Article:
On 12/3/01 6:47 AM, "David W. Tamkin" <dattier @
> Of course, the idea is not to give a pass to every message with a List-ID:
> header, only to those with the IDs of lists to which the recipient belongs.
Depends on what you're trying to do. I'm not spamblocking, merely using
procmail to filter mailing lists into a separate IMAP folder on the server
side, so there's no need (or interest) in writing one rule for each list
> SRE wrote about losing one's ISP address,
> | This is a
> | good time to convince people they should be receiving email
> | through a forwarding alias that doesn't die when they switch
> | service providers!
> That's not a guaranteed permanent address either. The forwarding site can
> go out of business or institute policies that make you want to dissociate
> from them.
Like usa.net? Like iname? Like mail.com? Like...
Right now, I'm seeing a huge migration off of hotmail. Of 60,000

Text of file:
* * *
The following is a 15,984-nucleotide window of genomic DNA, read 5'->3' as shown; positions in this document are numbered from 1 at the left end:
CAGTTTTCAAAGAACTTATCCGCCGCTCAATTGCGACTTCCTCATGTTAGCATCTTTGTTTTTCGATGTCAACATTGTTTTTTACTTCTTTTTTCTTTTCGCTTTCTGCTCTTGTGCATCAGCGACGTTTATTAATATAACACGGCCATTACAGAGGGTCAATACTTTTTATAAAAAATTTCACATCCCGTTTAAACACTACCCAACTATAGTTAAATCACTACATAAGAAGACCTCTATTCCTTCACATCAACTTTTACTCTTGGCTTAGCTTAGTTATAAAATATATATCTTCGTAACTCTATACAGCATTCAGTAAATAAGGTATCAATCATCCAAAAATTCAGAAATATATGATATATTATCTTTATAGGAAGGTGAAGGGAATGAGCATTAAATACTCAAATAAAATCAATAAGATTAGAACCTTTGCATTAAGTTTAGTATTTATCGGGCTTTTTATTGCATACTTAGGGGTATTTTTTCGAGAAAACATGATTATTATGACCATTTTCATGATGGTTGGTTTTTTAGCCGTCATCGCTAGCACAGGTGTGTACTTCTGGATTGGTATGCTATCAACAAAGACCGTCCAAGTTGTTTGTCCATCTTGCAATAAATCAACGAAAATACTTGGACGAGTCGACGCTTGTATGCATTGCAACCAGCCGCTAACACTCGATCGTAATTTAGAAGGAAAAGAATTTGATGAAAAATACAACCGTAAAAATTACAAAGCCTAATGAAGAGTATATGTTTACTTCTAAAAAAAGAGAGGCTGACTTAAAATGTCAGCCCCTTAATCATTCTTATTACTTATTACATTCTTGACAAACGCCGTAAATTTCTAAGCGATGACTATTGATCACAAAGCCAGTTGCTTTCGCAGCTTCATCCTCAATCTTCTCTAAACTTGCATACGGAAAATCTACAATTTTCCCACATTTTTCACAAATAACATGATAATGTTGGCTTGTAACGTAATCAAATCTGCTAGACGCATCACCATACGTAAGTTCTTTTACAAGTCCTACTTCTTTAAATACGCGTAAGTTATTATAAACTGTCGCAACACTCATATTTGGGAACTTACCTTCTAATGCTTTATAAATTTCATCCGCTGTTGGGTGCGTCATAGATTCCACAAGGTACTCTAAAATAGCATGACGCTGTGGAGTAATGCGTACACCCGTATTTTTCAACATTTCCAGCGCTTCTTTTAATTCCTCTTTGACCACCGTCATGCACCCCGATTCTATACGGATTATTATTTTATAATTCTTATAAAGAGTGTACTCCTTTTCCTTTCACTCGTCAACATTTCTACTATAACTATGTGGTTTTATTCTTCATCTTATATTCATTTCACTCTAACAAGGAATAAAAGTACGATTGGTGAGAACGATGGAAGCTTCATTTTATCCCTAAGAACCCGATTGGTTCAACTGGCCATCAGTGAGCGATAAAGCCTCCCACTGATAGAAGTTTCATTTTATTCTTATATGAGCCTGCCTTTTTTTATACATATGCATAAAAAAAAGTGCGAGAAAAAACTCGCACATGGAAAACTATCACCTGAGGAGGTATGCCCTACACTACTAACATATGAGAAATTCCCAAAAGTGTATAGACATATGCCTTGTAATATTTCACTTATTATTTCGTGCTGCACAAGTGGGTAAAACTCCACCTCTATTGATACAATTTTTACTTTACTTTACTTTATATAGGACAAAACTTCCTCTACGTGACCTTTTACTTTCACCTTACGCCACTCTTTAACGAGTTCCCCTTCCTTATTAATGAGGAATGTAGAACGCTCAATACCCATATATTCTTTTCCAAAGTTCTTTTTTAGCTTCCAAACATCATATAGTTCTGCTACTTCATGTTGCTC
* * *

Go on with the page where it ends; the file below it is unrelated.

unsubscribes on one of my lists last month (well above average), 10,000 were
hotmail (way out of proportion to it's percentage size of subscriber base).
Remember that recently hotmail 'fixed security' by severely limiting (read
cutting access to) many email clients that used to be able to talk directly
to it, forcing people to use the web interface (or microsoft mail clients.
Ahem). End result: lots of folks are running for the hills away from
hotmail. I'm going to be going back and checking my other logs to make sure
it's prevalent on my other sites, too, just to be sure, but I already know
And if you think about it -- hotmail is a big service. A big, free service.
Free services cost money. So if you want to cut costs, how about, oh, a
"security update" that limits access so that people leave in disgust and go
I'm waiting for the shoe to drop over at yahoo.com, too. You have to believe
it's coming. You have to believe the "free" email account is going to be
gone, or in very limited supply down the road, or more likely you'll see
services move to a two-tier setup -- very limited features for the free
account to get you in, and a paid upgrade to more capabilities.
(the hotmail thing caught me completely by surprise. I really have to write
some reports that warn me about there things. I found it while going off to
see what the home.com implosion was going to do to us, and I'm still getting
my hands around the implications of the hotmail implosion...)